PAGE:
My Mickey (now negative) had all his teeth, which were rotten, extracted last 
year---he's still a chubby, feisty little feral. His behavior hasn't changed. 
My understanding is that after the first few days of recuperation cats 
generally adjust well.
There is always a degree of risk (as with humans) in the anesthesia required 
for dental. Four of mine have had dentals, some more than once; all came thru 
unscathed. My vet always calls immediately it's over to let me know all ok.
Also, see below, sent recently by former listmember Nina. 
Good luck to Bea!

>>>This is interesting. My sister just called to tell me she heard on the radio 
>>>about a study indicating that yogurt consumption aids in reducing gingivitis 
>>>and periodontal disease. I'm hoping it might make some difference in felv 
>>>kitties gingivitis, maybe even stomatitis. In any case it seems like 
>>>something that might be tried under the "It can't hurt" rule. I'm going to 
>>>start eating more yogurt just in case it may help my mouth. Could one of you 
>>>please pass this on to the list just in case?

I did a quick Goggle and came up first with this home remedy site:

http://www.savvynaturalhealer.com/2008/02/fight-gum-disease-with-yogurt.html

"From Japan's Kyushu University comes a report of a new study published in this 
month's Journal of Periodontology 
that finds that eating yogurt may prevent gum disease.

The scientists learned that eating at least two ounces (56 g) of foods cultured 
with the friendly bacterium Lactobacillus 
significantly reduced the risk of severe gingivitis, that is, with pockets more 
than 2 mm (about 1/10 of an inch) deep in 
the gums. The benefits of Lactobacillus held even when the researchers 
accounted for differences in age, gender, 
frequency of tooth brushing, blood sugar levels, cholesterol levels, smoking, 
and alcohol consumption.

What the scientists did not find was a protective role for consumption of milk 
and cheese. These foods seem to feed the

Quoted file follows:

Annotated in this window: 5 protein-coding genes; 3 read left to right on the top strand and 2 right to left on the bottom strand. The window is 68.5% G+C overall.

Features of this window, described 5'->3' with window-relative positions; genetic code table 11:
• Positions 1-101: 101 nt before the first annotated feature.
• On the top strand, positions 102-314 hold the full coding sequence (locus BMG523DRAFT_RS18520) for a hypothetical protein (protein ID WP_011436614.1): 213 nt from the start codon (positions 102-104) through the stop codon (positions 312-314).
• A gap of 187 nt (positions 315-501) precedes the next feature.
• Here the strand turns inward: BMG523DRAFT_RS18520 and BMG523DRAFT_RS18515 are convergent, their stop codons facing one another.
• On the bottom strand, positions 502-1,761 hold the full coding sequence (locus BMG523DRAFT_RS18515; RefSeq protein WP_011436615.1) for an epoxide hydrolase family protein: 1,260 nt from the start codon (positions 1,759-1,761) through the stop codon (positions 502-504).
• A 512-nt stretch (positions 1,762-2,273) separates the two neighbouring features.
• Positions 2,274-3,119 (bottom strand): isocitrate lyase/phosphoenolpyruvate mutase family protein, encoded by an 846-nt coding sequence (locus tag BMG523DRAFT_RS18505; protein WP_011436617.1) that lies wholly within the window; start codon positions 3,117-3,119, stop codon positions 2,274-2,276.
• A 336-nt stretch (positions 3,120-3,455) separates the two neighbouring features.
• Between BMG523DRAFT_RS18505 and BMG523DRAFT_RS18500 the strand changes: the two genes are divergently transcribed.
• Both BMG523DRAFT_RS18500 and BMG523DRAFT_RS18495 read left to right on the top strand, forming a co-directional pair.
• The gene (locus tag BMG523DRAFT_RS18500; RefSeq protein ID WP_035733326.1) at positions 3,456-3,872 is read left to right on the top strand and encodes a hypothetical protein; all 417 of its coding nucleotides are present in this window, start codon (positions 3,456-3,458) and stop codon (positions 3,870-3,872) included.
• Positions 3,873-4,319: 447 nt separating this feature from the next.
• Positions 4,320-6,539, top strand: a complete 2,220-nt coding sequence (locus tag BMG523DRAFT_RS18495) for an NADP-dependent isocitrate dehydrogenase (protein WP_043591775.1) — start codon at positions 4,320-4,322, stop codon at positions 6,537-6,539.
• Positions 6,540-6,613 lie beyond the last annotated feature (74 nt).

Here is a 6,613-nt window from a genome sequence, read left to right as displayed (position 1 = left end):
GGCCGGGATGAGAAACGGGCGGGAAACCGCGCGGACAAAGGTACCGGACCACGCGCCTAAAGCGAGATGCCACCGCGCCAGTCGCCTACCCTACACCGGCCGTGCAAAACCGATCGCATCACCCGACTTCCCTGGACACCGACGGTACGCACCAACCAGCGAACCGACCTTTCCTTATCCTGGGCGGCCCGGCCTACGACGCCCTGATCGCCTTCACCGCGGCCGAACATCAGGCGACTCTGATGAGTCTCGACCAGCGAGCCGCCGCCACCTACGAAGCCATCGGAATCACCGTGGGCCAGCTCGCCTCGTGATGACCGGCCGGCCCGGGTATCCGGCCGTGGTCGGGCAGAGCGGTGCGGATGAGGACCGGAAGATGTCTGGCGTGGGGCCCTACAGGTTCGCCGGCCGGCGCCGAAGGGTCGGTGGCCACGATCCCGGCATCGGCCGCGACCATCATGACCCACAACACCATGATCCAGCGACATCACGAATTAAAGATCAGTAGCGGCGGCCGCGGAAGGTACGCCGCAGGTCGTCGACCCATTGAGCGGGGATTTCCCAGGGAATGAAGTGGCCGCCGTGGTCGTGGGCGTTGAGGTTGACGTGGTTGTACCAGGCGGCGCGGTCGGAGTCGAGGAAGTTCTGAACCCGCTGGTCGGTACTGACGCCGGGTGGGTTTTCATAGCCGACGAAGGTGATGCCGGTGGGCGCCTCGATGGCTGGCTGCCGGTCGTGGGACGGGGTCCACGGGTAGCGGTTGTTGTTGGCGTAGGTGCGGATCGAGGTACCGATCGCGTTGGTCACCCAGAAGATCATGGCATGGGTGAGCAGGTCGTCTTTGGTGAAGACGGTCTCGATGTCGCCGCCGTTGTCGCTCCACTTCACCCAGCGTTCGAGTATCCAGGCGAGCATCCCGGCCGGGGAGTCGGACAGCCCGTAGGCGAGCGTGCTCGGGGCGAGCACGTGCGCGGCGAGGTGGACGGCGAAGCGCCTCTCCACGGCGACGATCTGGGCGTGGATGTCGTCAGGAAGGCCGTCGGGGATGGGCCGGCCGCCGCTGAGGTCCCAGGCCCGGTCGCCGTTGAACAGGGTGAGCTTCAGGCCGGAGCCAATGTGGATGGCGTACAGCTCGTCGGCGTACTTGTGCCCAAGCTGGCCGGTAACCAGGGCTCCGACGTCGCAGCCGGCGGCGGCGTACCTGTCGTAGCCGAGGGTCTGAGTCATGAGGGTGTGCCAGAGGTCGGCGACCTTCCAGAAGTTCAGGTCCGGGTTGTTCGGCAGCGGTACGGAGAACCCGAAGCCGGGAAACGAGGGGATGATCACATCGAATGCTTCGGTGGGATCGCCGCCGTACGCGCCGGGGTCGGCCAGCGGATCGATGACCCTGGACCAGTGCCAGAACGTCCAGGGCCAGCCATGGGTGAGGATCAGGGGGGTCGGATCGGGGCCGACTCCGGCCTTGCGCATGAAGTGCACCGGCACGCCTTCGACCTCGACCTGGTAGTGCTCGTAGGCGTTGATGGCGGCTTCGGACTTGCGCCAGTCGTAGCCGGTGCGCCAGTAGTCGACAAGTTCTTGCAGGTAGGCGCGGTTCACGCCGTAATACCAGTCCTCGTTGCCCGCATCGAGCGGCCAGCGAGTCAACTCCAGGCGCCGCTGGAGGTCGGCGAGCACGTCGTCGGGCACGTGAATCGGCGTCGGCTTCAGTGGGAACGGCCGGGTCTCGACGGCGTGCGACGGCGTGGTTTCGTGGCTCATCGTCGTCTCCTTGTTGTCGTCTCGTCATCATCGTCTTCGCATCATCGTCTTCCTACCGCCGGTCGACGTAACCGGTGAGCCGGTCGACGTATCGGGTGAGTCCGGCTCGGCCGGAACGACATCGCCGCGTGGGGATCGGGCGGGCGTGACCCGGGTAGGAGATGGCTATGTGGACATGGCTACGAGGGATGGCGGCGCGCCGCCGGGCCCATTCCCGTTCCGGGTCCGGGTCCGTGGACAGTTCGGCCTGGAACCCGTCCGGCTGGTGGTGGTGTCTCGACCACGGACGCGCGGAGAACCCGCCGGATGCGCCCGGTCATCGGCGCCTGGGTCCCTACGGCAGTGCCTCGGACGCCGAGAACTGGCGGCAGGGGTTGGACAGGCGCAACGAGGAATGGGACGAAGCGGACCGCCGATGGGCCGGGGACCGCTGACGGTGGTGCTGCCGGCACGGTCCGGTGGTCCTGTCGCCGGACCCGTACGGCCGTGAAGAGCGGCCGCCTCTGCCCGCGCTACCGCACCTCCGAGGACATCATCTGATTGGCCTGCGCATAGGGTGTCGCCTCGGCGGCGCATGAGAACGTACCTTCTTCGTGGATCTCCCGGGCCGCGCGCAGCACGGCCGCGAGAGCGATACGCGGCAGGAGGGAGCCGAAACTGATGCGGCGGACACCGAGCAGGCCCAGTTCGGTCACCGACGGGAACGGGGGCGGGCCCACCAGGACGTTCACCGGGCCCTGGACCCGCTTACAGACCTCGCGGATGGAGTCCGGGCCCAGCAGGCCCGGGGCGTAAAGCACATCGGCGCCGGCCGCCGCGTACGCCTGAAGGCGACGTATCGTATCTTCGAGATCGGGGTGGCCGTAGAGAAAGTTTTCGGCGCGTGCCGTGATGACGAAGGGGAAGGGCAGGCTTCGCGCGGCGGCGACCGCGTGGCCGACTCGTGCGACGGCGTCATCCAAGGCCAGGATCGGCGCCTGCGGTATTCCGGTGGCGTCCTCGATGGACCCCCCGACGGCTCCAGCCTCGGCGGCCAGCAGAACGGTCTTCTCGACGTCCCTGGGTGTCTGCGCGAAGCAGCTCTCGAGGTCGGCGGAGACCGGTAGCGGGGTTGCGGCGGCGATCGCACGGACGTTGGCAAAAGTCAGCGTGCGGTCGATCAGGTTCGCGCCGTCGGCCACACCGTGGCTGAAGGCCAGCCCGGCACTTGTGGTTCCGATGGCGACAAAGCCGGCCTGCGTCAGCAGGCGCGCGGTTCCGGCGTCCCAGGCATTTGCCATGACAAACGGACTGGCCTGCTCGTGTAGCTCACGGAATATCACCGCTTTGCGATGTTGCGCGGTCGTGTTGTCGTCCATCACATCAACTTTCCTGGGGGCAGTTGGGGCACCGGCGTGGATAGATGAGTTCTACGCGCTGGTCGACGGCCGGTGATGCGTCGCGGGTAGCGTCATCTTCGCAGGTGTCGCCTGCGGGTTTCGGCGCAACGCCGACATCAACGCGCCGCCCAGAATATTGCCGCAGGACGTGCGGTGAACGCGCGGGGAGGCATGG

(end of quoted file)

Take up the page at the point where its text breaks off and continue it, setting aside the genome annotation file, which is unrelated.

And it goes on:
bacteria that attack the gums. Only yogurt and similar foods were helpful. It's 
well known that acidity produced by 
Lactobacilli kills E. coli, Campylobacter, and Salmonella."<<<<<

-----Original Message-----
From: [EMAIL PROTECTED] [mailto:[EMAIL PROTECTED] On Behalf Of Dawn Morrison
Sent: Friday, November 07, 2008 11:05 AM
To: [EMAIL PROTECTED]; [EMAIL PROTECTED]; felvtalk@felineleukemia.org
Subject: [Felvtalk] Dental extraction - advice needed

I am posting this on a few groups - so I apologize for those who see this more 
than once. I just want to make sure I get as much advice as possible.

My FeLv+, Bea, has had recurring gingivitis since she adopted me a year ago. 
Her gums get red and swollen. We've tried numerous treatments 
(brushing,antibiotics,anti-virals,cleaning) but to no avail nothing is helping 
her. The anti-biotics worked but have since stopped (which has me worried on a 
whole other level).
Other than her gum issue she is a healthy 3 year old.

I took her to a dental specialist yesterday who said the best course of action 
at this point would be partial, possibly full extraction. He said it was 
stomatitis, but nothing like the pictures I've seen on it - beginning stages. I 
was wondering if anyone else has had either full or partial extraction done and 
could offer any suggestions/advice.
I know it's probably the right thing to do but I'm just wondering how others 
have adjusted to life with no or few teeth.  And if anyone has experienced any 
complications I should be made aware of.

Any feedback would be greatly appreciated. 
Thanks
Dawn


      
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